Colorado Cantaloupes Prompt Warning After Multi-State Listeria Outbreak

PHOTO: Listeria Outbreak Linked to Colorado Cantaloupe
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Colorado cantaloupes are the latest food to go under the microscope after the melons were linked to four deaths and 16 cases of Listeria, a potentially deadly bacterial infection.

While the FDA has not announced a recall on the fruit, the Centers for Disease Control and Prevention warned of the multi-state outbreak that health officials believe originated from the popular Rocky Ford cantaloupes, which are produced in the Arkansas Valley of Colorado. The cases were reported in five states: Colorado, Texas, Indiana, Nebraska and Oklahoma.

"We've had [more than 10] cases in Colorado since Aug. 1 that are now linked to the multi-state outbreak," said Mark Salley, communications director at the Colorado Department of Public Health and Environment. "Typically, Colorado sees about 10 cases of Listeria per year, so when we saw so many since Aug. 1, we knew that was significant and decided to look into the multi-state nature of the illness."

Jensen Farms, of Holly, Colo. has already voluntarily recalled their shipment of Rocky Ford whole cantaloupe to the following states:

Illinois, Wyoming, Tennessee, Utah, Texas, Colorado, Minnesota, Kansas, New Mexico, North Carolina, Missouri, Nebraska, Oklahoma, Arizona, New Jersey, New York, Pennsylvania

The Jensen Farms whole cantaloupes in question have a green and white sticker that reads: Product of USA- Frontera Produce-Colorado Fresh-Rocky Ford-Cantaloupe or a gray, yellow, and green sticker that reads: Jensen Farms-Sweet Rocky Fords.

Listeriosis is a rare and serious illness that mostly affects older adults, pregnant women, newborns and those with compromised immune systems. A person who comes down with it usually experiences fever, muscle aches, diarrhea and confusion. The infection almost always spreads to the gastrointestinal tract, and it can cause miscarriages and stillbirths in pregnant women.

The FDA released a statement Tuesday noting that the government agency is working closely with the CDC and state health officials to investigate the multi-state listeriosis outbreak.

"Both FDA and state public health officials have collected product and environmental samples," the FDA said in the statement. "Laboratory testing is under way."

Most FDA recalls are voluntary, but since January 2011, the FDA now has the authority to require a recall through the Food Safety Modernization Act.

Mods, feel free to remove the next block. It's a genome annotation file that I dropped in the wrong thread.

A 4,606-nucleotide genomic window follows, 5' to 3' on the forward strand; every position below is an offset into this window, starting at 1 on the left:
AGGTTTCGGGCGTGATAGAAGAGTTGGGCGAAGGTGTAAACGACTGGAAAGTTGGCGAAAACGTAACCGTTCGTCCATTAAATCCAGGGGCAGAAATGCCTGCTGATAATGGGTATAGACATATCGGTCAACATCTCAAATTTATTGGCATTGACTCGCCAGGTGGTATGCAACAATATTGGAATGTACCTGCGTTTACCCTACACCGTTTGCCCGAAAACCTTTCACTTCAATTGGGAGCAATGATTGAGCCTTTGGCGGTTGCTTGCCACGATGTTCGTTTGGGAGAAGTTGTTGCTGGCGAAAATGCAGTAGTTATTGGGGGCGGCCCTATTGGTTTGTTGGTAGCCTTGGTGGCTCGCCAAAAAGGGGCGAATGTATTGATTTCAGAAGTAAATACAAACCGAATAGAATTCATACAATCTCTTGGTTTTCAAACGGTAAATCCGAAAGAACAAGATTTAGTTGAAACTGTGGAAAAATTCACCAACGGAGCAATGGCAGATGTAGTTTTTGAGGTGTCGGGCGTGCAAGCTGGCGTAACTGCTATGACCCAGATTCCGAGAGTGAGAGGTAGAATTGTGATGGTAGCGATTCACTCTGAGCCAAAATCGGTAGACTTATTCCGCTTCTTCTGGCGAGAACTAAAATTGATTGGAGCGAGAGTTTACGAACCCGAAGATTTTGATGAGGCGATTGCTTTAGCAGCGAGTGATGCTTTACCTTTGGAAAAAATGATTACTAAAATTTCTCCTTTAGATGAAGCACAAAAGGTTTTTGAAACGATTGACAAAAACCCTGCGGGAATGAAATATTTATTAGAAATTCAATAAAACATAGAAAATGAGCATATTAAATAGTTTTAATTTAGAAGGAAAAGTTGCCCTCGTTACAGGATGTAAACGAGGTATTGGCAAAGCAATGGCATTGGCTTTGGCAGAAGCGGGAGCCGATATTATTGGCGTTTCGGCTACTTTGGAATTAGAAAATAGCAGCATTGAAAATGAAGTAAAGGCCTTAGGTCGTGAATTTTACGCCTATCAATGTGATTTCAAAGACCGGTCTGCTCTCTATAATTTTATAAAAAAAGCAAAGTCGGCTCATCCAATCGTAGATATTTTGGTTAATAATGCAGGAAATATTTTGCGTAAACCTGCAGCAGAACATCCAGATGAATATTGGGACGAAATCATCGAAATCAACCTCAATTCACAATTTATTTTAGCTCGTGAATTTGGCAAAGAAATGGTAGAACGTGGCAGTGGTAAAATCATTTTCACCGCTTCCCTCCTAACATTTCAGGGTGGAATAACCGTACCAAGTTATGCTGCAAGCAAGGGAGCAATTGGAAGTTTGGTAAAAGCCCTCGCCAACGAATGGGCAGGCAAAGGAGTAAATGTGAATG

For a recall to be ordered or requested, FDA must identify products involved and have at least some evidence that there is a "reasonable probability that an article of food ... will cause serious adverse health consequences or death to humans or animals."

Cantaloupes are only the most recent food to be spotlighted as a source of potential foodborne illness. Ground turkey, eggs and cucumbers have all come under fire for spreading infections in recent months. But even as health officials' abilities to connect illness to food, revealing more specific sources of outbreaks, a recent NPR-Thomson Reuters health poll found that fewer Americans worry about food safety today than one year ago.

About 57 percent of survey respondents said they're concerned or very concerned about food safety today, compared with 61 percent in 2010.

Greg Conko, senior fellow at the Competitive Enterprise Institute, said that most Americans' food worries are about microbial infections and chemical concerns. Anxiety tends to fluctuate from year to year, depending on whether there's been a recent high-profile recall.

"In any given year, roughly 40 to 50 percent of U.S. respondents will report that they are concerned about microbial contamination," said Conko.

"Most Americans respond to the latest issue (ground turkey, tomatoes, etc.) whatever is the current recall 'crisis," Dr. David Acheson, managing director of the food and import safety practice at Leavitt Partners, a consulting firm that specializes in health care and food safety. Parents of young children are often concerned for obvious reasons. As time passes, consumers tend to forget, so when there is a spate of big recalls and lots of news, the concern goes up accordingly then drops away as the issue disappears."

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